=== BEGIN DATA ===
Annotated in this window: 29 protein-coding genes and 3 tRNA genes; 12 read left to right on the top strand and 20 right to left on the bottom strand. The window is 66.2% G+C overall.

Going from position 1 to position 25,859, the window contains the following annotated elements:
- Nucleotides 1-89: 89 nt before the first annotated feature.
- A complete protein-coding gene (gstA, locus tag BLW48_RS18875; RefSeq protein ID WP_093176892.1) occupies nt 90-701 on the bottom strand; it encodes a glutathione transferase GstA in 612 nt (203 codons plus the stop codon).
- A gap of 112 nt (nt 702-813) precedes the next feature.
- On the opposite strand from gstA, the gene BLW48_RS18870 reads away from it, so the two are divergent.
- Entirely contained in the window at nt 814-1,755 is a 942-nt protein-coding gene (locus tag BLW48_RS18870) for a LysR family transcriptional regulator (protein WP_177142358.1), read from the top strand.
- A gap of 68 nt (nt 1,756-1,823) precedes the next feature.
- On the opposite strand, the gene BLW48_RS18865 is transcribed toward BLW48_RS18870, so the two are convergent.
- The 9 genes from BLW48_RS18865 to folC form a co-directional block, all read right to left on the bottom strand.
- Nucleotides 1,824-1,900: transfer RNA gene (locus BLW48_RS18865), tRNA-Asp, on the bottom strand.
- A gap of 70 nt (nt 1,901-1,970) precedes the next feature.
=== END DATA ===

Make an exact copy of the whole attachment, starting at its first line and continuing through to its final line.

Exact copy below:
Annotated in this window: 29 protein-coding genes and 3 tRNA genes; 12 read left to right on the top strand and 20 right to left on the bottom strand. The window is 66.2% G+C overall.

Going from position 1 to position 25,859, the window contains the following annotated elements:
- Nucleotides 1-89: 89 nt before the first annotated feature.
- A complete protein-coding gene (gstA, locus tag BLW48_RS18875; RefSeq protein ID WP_093176892.1) occupies nt 90-701 on the bottom strand; it encodes a glutathione transferase GstA in 612 nt (203 codons plus the stop codon).
- A gap of 112 nt (nt 702-813) precedes the next feature.
- On the opposite strand from gstA, the gene BLW48_RS18870 reads away from it, so the two are divergent.
- Entirely contained in the window at nt 814-1,755 is a 942-nt protein-coding gene (locus tag BLW48_RS18870) for a LysR family transcriptional regulator (protein WP_177142358.1), read from the top strand.
- A gap of 68 nt (nt 1,756-1,823) precedes the next feature.
- On the opposite strand, the gene BLW48_RS18865 is transcribed toward BLW48_RS18870, so the two are convergent.
- The 9 genes from BLW48_RS18865 to folC form a co-directional block, all read right to left on the bottom strand.
- Nucleotides 1,824-1,900: transfer RNA gene (locus BLW48_RS18865), tRNA-Asp, on the bottom strand.
- A gap of 70 nt (nt 1,901-1,970) precedes the next feature.